Mr Adamson by Urs Widmer

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What will happen next, only the gods know

Ghost stories are a tricky beast to get right. Ghost stories in translation, told across cultural and language divides, even more so. With the exception of perhaps The Darkest Room by Johan Theorin (translated by Marlaine Delargy) there are almost none that I can think of that I’d go out of my way to personally reread or to recommend to others. In fact I almost didn’t even bother to crack open Urs Widmer’s Mr Adamson for this very reason. What a huge mistake that would have been. Continue Reading

New in Translation: February 2015

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According to the Visual Guide to Translated Fiction there are 41 new works being published in February. If you want to check out the full list go here, and then click on February. I can’t possibly talk about all 41 in one sitting, but as always I’ll spend a bit of time below taking a closer look at the titles that I’m most looking forward to getting lost in over the next 28 days.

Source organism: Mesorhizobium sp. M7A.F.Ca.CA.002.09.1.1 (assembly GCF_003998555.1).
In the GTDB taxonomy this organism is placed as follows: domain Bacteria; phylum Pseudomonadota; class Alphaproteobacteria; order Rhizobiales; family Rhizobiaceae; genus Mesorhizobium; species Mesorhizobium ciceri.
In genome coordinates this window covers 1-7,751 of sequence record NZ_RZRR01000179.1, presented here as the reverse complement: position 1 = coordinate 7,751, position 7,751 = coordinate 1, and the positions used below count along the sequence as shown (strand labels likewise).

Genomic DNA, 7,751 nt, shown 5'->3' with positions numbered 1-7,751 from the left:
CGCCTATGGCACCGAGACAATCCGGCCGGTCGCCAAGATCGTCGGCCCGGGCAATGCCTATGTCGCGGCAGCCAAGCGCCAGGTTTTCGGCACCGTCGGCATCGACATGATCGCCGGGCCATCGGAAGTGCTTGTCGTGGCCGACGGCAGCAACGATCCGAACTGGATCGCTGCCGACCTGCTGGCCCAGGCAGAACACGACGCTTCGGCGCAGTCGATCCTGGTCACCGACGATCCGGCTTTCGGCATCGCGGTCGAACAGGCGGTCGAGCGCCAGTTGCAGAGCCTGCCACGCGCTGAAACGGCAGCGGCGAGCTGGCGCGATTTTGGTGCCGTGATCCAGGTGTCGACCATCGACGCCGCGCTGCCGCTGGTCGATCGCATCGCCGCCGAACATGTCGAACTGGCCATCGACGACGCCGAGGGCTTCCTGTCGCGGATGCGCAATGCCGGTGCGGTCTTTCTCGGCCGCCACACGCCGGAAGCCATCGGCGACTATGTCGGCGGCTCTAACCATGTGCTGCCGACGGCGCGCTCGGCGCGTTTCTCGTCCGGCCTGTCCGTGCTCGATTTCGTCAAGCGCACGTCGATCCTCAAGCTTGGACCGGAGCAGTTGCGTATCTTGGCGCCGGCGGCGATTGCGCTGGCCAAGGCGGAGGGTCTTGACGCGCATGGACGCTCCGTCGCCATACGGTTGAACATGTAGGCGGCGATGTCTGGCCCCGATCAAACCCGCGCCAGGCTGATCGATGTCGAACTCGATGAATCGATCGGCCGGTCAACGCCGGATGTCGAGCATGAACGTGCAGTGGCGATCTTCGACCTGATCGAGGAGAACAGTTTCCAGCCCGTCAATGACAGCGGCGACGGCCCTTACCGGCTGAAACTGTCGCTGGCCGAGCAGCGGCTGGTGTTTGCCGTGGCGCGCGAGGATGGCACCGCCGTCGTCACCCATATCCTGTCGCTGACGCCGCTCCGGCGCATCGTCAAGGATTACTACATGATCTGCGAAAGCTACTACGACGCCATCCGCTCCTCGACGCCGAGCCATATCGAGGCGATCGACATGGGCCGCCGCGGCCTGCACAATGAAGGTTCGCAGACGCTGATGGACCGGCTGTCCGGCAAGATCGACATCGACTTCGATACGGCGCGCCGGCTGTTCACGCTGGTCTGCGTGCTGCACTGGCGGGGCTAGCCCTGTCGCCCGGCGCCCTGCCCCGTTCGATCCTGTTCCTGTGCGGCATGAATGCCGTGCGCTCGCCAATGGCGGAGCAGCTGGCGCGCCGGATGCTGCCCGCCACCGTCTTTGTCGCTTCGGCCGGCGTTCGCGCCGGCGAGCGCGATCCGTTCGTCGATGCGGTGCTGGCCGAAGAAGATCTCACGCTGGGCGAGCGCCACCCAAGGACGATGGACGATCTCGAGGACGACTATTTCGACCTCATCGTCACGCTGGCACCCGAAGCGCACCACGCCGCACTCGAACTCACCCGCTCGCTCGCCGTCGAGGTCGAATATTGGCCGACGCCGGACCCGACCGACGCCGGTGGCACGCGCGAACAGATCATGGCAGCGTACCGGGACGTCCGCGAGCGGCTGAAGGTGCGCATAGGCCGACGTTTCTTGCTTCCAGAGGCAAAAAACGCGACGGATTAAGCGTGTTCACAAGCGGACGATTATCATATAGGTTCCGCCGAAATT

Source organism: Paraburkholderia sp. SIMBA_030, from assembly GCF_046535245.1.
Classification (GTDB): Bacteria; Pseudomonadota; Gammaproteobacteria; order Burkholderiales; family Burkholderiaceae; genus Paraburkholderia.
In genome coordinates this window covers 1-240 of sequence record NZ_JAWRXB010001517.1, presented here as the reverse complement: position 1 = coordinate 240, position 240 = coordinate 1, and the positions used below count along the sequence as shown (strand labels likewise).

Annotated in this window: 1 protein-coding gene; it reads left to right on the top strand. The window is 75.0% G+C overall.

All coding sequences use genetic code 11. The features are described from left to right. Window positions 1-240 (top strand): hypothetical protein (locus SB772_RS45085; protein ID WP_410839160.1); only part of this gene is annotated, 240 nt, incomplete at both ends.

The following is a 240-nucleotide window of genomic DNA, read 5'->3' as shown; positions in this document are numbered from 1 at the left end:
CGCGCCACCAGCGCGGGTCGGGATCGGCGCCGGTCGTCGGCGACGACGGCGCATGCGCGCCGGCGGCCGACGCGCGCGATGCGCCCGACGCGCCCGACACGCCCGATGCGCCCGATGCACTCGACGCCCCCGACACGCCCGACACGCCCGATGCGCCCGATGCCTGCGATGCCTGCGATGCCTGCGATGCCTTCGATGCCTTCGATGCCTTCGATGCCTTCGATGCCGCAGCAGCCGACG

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The Hypnotist by Lasse Hallstrom

The_Hypnotist

Uh, uh, uh, c’mon

Based on a book by Lars Kepler (who is not a real person and instead is actually the pen name of husband and wife duo Alexander Ahndoril and Alexandra Coelho) which was translated into English by Ann Long (who is also not a real person, and is a fake name that was used when the actual translator requested that their name be removed from the work), Lasse Hallström’s (who is a real person, but his first name is actually Lars) The Hypnotist features a wickedly violent first five minutes that are followed by an ultimately forgettable 117 more.

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